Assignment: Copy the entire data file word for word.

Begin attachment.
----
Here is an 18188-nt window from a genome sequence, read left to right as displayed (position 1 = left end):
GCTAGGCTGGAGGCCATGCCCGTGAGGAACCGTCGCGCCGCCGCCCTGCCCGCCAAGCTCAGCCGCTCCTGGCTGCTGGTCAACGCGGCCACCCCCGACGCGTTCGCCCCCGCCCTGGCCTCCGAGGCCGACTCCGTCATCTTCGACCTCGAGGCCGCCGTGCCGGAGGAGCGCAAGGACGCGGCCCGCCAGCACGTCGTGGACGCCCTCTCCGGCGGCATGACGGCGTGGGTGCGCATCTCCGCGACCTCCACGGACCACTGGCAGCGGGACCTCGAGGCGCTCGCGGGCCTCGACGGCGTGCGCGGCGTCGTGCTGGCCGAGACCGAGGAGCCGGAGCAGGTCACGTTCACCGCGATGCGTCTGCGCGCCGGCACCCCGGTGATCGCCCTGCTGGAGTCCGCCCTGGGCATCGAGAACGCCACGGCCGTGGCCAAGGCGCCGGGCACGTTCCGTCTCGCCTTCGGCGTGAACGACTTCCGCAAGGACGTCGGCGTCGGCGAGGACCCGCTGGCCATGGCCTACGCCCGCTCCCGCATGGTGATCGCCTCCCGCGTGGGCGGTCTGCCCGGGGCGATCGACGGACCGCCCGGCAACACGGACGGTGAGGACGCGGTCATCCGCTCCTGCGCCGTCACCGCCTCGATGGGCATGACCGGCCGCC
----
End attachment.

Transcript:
Here is an 18188-nt window from a genome sequence, read left to right as displayed (position 1 = left end):
GCTAGGCTGGAGGCCATGCCCGTGAGGAACCGTCGCGCCGCCGCCCTGCCCGCCAAGCTCAGCCGCTCCTGGCTGCTGGTCAACGCGGCCACCCCCGACGCGTTCGCCCCCGCCCTGGCCTCCGAGGCCGACTCCGTCATCTTCGACCTCGAGGCCGCCGTGCCGGAGGAGCGCAAGGACGCGGCCCGCCAGCACGTCGTGGACGCCCTCTCCGGCGGCATGACGGCGTGGGTGCGCATCTCCGCGACCTCCACGGACCACTGGCAGCGGGACCTCGAGGCGCTCGCGGGCCTCGACGGCGTGCGCGGCGTCGTGCTGGCCGAGACCGAGGAGCCGGAGCAGGTCACGTTCACCGCGATGCGTCTGCGCGCCGGCACCCCGGTGATCGCCCTGCTGGAGTCCGCCCTGGGCATCGAGAACGCCACGGCCGTGGCCAAGGCGCCGGGCACGTTCCGTCTCGCCTTCGGCGTGAACGACTTCCGCAAGGACGTCGGCGTCGGCGAGGACCCGCTGGCCATGGCCTACGCCCGCTCCCGCATGGTGATCGCCTCCCGCGTGGGCGGTCTGCCCGGGGCGATCGACGGACCGCCCGGCAACACGGACGGTGAGGACGCGGTCATCCGCTCCTGCGCCGTCACCGCCTCGATGGGCATGACCGGCCGCC